I totally agree with the arguments for HS2. There is a major rail capacity problem. Every day some 5,000 to 10,000 people arrive at Euston standing, because there are just not enough seats on the trains to let them sit. However, I agree with the right hon. Member for Holborn and St Pancras and, indeed, the Mayor of London, Boris Johnson, when he argues that there is just not enough capacity at present for those disembarking at Euston to travel across London. How on earth can that be sustained when, in addition to the existing number of trains, something like 30 additional trains an hour will be arriving from the midlands and the north when High Speed 2 is completed?
I believe that the implementation of HS2 is deeply flawed. As my right hon. Friend the Member for Chesham and Amersham (Mrs Gillan) has already pointed out, the promises of breakfast in Brum and lunch in Paris with a direct route have all gone. There will be no connection between the midlands and the north and HS1 and the channel tunnel. Meanwhile, the Department for Transport, which is supposed to be an integrated, joined-up Department, has, quite rightly, commissioned the review by Sir Howard Davies into which airport is to be the main airport for London. We will not know its conclusions until after the next general election, yet HS2’s route is already fixed and we do not know which airport it will link to. Indeed, it probably will not link with any airport, like it does not with HS1. This is a deeply flawed system.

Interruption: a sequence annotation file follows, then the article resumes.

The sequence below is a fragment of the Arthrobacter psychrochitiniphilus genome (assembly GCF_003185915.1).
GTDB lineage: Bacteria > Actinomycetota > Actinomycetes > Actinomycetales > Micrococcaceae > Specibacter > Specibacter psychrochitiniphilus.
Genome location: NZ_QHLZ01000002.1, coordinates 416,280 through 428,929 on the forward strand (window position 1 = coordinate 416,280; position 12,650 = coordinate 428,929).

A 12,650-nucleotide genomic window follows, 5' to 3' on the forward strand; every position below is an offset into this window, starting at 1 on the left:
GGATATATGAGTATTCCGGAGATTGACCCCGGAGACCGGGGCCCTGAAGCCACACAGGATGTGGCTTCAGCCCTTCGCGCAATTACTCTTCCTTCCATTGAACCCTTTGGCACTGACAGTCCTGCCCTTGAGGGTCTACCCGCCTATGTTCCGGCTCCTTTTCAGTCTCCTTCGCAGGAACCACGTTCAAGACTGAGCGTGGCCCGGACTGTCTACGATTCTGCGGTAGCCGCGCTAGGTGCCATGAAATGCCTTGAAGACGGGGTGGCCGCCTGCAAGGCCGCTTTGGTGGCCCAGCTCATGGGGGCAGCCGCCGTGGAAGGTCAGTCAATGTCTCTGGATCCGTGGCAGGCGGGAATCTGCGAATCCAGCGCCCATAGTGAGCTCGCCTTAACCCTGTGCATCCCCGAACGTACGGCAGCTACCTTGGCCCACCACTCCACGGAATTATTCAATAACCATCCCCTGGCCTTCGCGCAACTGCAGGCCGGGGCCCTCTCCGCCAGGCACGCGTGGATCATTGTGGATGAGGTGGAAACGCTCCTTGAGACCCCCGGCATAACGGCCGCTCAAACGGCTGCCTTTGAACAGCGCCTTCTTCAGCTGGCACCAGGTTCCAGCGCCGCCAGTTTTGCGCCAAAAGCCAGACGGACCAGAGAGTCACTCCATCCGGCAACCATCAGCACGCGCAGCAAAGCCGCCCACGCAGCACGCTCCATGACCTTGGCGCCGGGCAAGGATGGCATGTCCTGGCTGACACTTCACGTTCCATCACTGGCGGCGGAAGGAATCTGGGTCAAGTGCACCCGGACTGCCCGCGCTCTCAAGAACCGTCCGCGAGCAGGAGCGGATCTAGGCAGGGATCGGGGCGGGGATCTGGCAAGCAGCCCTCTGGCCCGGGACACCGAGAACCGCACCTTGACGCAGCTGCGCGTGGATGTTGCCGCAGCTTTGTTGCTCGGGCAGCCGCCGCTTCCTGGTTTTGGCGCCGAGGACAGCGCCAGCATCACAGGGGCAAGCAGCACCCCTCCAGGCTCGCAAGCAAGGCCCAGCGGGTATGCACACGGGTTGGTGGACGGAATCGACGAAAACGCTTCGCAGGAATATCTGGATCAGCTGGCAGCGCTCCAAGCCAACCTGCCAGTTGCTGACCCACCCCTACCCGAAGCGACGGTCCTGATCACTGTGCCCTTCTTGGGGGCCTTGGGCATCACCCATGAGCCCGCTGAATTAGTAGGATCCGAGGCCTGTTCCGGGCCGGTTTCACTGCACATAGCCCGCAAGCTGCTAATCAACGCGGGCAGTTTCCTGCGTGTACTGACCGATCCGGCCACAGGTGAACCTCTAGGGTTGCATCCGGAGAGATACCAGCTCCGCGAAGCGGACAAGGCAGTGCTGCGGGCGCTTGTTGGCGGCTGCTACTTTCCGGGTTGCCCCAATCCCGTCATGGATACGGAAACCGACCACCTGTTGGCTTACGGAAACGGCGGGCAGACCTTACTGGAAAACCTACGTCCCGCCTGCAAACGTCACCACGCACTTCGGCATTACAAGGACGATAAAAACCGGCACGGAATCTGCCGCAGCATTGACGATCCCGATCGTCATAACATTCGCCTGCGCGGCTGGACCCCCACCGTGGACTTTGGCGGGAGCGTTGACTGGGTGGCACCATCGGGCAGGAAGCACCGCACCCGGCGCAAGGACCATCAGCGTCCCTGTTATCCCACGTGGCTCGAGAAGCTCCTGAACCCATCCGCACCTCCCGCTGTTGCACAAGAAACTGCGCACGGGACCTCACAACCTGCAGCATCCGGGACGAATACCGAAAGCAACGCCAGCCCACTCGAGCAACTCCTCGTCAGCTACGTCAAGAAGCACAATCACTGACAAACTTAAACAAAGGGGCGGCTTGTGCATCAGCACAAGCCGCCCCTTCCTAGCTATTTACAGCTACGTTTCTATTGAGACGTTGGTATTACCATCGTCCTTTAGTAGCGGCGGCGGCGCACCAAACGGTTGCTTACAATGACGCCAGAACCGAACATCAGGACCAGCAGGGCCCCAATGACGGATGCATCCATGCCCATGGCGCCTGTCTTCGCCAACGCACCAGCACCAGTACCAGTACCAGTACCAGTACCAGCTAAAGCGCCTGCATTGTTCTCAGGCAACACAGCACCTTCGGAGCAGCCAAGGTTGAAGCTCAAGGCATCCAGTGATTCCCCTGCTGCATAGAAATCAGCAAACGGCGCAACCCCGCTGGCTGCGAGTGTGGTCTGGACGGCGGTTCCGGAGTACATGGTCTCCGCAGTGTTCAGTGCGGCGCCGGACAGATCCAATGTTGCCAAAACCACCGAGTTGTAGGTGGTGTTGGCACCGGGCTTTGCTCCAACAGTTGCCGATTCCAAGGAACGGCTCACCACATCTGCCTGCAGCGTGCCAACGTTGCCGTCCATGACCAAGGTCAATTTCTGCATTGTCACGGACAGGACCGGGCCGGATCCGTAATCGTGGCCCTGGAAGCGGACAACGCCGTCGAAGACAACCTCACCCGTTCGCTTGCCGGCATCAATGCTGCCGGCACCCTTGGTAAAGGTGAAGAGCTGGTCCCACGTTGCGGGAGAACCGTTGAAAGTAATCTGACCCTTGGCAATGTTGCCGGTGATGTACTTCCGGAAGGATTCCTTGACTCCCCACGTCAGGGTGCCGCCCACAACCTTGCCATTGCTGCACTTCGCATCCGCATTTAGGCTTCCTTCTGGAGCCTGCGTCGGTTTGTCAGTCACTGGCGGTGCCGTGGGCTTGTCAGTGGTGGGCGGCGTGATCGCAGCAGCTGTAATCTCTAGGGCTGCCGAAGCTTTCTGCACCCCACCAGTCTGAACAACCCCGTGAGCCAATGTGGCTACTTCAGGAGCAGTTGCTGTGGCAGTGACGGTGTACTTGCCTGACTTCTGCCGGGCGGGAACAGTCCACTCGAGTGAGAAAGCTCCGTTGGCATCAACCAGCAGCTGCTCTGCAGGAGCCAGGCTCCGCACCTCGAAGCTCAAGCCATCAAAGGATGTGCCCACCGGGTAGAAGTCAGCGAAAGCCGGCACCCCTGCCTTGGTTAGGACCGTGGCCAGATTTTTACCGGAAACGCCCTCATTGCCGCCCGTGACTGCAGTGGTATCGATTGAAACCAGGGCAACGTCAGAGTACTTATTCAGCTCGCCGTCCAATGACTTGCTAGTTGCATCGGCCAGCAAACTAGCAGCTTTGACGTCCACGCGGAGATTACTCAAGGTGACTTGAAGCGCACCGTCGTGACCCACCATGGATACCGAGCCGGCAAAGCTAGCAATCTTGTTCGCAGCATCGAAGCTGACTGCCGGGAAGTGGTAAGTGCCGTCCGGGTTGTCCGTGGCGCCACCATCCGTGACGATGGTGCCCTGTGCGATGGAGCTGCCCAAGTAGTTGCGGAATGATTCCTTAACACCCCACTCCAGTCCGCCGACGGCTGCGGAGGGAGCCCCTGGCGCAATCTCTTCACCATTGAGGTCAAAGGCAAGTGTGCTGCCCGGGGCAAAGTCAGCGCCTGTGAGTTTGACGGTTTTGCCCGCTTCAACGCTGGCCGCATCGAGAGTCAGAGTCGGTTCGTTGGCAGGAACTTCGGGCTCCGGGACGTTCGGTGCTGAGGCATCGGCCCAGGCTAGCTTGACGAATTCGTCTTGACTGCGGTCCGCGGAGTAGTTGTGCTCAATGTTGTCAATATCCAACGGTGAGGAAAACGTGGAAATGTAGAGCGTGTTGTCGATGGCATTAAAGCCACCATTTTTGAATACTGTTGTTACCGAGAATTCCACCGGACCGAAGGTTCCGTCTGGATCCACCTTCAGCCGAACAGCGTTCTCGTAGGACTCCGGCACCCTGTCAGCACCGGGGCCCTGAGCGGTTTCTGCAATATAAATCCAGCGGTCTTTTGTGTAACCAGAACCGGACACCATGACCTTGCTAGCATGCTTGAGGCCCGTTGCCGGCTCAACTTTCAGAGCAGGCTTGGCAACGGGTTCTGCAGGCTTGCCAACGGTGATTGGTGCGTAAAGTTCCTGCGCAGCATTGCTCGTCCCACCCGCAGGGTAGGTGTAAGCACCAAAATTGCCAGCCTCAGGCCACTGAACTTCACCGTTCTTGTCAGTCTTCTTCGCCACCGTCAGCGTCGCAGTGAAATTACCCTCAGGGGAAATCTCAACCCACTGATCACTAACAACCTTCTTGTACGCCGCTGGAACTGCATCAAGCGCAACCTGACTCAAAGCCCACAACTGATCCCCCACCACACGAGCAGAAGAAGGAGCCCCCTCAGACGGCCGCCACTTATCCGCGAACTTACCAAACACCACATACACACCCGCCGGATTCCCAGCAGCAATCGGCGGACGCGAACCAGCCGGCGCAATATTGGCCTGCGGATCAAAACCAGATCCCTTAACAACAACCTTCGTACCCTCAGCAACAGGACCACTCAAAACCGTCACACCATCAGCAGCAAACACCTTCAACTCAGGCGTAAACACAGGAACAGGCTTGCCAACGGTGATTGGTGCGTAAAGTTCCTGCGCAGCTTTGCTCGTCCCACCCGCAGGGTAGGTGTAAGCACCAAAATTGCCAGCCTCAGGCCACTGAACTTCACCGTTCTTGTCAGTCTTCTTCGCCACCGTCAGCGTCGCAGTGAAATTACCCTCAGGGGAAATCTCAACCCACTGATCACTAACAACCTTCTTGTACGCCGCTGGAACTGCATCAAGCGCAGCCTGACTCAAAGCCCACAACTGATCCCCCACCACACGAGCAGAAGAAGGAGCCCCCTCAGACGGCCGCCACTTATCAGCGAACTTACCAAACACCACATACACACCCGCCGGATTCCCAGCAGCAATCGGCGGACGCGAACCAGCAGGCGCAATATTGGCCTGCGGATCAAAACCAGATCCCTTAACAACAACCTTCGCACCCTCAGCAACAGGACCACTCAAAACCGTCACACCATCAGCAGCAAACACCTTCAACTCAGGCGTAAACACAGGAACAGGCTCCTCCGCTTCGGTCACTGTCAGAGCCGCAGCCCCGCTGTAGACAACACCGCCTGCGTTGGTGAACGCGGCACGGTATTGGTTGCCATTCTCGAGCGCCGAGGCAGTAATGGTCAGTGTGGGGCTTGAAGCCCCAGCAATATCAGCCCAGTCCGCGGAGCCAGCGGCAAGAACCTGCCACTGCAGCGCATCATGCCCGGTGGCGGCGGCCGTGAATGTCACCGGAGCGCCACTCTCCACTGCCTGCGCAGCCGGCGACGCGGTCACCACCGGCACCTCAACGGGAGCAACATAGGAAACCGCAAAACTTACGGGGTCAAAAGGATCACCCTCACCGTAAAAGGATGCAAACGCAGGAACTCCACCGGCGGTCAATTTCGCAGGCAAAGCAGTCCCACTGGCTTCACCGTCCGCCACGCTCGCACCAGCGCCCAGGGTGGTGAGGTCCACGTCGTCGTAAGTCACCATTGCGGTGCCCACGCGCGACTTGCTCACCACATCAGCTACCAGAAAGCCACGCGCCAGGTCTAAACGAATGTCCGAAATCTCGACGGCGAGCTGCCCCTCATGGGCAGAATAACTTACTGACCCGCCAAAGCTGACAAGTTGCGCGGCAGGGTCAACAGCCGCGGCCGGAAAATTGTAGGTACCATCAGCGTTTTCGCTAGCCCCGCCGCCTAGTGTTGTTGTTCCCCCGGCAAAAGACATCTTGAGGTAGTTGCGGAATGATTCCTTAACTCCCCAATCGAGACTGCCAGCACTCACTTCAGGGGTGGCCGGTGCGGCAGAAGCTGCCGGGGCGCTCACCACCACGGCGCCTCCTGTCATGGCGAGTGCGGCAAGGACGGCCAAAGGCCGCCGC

And what about compensation, a topic that has been raised by colleagues? What about constituents in Lichfield who are facing spoil heaps for five or six years, as all the soil from the tunnels in the constituency of my right hon. Friend the Member for Chesham and Amersham is transported up to Lichfield to support giant viaducts that we are going to have to endure? Where will that be stored? In Lichfield. There will be no compensation because the spoil dumps are being regarded as temporary only. Believe me, for someone who is 70 or 80 years old and living next to a temporary mountain, with dumper trucks running by every day, five or seven years can be a lifetime. There should be compensation, and I hope that the hybrid Bill Committee will consider that
I have already talked about the problems of disembarking at Euston and homes being blighted, but what about the arbitrary distances defined for compensation? Beyond a certain distance, there will be no compensation. Absolutely no account has been taken of the local topography; whether someone will be affected by HS2 will depend on whether there are hills or the land is flat.
So it is with the greatest regret that I am going to support the amendment tabled by my right hon. Friend the Member for Chesham and Amersham and vote against my own party on such an important piece of legislation. I hope that this will be the last time I have to do so.”
Michael Fabricant now says: “And so the emphasis now shifts to how we can mitigate the effects of HS2. I will continue to work with the HS2 Action Alliance and other local organisations and along with my constituents to try and ensure route changes with petitioners and better terms of compensation for those affected by HS2. This will be a long-running struggle.
“After the first vote, 451 to 50, Frank Dobson said to me: ‘That’s one rebel for each £1 billion being wasted.’ No comment!”